No. the change in the air has nothing to do with spring, although it's almost here, too. It has certainly nothing to do with President Obama's recycled campaign theme.
The fresh whiff of prosperity is drawing more and more young, energized wanna-bes back into farming. In the past year, I've seen exciting signs that Northeast agriculture is being revitalized by enterprising young men and women.
Record grain and forage prices no doubt bolster ag attractiveness. New ag technologies also are beginning to revolutionize today's farming and stirring new passion for farming.
I'm not talking about "old" young farmers. I'm talking about those in their mid-20s to mid-30s. Many have "done time" in urban jobs and in highly-paid technical careers. A number have been schooled by agribusinesses – the nation's strongest employment sector since 2008.
They're returning, often with young families, and with an eagerness to replace Dad whose energy battery reads "replace me." These fresh faces are showing up in ever-greater numbers on farm organization boards, at annual meetings, at fruit and vegetable conferences, at market development meetings and farm shows.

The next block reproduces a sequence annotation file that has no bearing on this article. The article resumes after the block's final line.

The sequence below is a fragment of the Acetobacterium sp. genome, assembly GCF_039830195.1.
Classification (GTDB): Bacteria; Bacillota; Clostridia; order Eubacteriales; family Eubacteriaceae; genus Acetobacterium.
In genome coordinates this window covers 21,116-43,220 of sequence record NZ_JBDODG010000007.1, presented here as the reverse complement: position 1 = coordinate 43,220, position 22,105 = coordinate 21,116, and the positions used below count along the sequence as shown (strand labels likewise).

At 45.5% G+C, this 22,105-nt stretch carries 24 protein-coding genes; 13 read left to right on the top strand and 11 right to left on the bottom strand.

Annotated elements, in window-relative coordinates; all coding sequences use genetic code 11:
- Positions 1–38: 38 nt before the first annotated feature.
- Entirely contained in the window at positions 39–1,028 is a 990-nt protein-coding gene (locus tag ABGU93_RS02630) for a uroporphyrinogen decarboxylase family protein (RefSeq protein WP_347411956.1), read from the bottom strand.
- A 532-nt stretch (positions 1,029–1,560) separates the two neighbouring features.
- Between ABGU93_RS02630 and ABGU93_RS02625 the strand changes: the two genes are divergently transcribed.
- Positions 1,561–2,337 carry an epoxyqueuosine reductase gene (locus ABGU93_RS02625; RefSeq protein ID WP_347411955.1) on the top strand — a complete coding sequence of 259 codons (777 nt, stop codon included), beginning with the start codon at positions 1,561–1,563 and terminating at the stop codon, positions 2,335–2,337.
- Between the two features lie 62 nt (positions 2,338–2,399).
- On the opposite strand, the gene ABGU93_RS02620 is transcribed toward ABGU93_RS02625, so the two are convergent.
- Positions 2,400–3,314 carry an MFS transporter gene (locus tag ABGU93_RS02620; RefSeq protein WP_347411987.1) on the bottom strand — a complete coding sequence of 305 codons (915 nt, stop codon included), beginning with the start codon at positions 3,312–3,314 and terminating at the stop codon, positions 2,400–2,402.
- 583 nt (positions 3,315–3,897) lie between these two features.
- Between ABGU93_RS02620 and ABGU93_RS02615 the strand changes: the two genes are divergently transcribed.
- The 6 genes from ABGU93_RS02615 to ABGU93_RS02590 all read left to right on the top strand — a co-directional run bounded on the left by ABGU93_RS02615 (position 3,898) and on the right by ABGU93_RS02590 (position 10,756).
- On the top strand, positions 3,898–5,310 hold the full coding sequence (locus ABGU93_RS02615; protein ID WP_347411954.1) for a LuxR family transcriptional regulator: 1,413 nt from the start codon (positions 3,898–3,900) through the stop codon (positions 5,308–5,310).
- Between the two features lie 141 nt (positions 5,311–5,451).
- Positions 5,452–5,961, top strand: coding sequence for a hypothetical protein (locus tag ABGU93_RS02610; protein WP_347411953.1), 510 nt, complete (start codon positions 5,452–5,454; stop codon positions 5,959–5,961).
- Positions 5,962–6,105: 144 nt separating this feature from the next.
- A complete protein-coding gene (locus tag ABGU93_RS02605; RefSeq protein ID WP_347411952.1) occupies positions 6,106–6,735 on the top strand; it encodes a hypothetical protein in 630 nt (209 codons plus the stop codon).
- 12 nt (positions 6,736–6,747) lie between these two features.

For years, our Farm Link programs in the Northeast have encouraged older landholders make way and make ways to transition their farms to the next generation. And we've encouraged younger farming prospects to study-up on how to convert their dreams into thriving economic realities – no easy task!
Message to old-timers
Your next-generation will bring substantial changes, often necessary to earn the income necessary to pay you and support their own families. Those changes often carry greater risk for the also greater reward.
Farm profit expectations often need to be ratcheted upward. After all, the old ways characteristically are to take what the market offers – generally low profit margins. You and your next generation need to think differently.
Your next-gen also must be given the chance to learn from their mistakes. You did.
Be available as a ready counsel, enabler and encourager. That means may need to provide a financial cushion – at least once. Just make sure they don't grow dependent on it.
Message to young-timers
You won't live long enough or make it in business long enough to learn all your potential mistakes. So . . .
Take the initiative in seeking advice of your benefactor and other experienced sources.
The worst thing you can do to a personal relationship is to say: "It's mine now. Go away." Those giving you help still need to be appreciated.
Be sure to give back to those who've helped you.
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